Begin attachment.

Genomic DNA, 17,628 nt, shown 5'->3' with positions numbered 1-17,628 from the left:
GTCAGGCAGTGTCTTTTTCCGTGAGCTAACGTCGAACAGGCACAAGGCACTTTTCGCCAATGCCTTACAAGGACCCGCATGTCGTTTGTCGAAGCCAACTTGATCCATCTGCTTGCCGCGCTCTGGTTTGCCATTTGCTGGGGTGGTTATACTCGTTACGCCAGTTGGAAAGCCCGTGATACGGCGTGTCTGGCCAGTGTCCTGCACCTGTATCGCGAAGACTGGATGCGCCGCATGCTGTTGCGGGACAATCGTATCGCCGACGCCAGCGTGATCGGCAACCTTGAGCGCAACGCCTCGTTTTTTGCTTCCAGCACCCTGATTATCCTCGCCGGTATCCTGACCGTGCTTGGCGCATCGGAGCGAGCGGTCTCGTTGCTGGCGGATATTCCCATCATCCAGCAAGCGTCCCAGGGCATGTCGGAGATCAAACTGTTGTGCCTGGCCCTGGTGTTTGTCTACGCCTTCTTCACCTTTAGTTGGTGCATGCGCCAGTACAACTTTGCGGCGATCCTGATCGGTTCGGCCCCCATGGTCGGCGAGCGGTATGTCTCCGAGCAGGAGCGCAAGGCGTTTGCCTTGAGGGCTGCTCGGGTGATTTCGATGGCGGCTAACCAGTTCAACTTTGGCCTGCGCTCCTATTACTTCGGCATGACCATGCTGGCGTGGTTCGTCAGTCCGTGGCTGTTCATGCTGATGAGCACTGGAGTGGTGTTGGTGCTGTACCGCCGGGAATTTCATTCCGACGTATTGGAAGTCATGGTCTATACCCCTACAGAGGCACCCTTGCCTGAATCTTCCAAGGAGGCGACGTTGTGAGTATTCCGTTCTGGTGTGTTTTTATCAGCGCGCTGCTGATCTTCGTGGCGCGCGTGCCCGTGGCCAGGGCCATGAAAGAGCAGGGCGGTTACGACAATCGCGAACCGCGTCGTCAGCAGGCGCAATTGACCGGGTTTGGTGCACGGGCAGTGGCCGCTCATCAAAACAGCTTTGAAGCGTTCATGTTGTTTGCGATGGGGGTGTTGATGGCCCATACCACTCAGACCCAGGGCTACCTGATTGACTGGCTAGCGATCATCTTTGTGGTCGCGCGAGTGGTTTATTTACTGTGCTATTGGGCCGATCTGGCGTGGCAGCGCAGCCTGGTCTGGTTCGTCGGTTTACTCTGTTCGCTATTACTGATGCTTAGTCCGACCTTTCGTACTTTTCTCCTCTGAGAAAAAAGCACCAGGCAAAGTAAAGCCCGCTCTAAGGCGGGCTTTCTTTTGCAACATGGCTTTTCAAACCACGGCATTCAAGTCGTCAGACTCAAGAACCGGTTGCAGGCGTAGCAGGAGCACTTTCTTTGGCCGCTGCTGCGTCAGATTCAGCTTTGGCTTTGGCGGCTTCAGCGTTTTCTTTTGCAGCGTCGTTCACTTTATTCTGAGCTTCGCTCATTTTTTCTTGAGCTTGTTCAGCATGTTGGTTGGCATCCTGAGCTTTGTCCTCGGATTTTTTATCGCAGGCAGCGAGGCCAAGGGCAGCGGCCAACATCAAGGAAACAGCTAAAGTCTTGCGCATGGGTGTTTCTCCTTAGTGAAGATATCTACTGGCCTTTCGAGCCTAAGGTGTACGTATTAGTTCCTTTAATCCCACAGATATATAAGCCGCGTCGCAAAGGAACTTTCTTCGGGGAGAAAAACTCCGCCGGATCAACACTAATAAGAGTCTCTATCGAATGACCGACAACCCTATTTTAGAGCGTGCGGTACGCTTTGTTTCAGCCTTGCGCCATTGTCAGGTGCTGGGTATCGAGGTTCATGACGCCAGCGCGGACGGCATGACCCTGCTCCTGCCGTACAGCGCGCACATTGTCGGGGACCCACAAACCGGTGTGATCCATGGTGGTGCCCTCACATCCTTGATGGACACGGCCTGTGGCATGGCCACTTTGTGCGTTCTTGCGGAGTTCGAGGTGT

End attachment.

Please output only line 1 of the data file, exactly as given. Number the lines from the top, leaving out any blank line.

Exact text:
Genomic DNA, 17,628 nt, shown 5'->3' with positions numbered 1-17,628 from the left: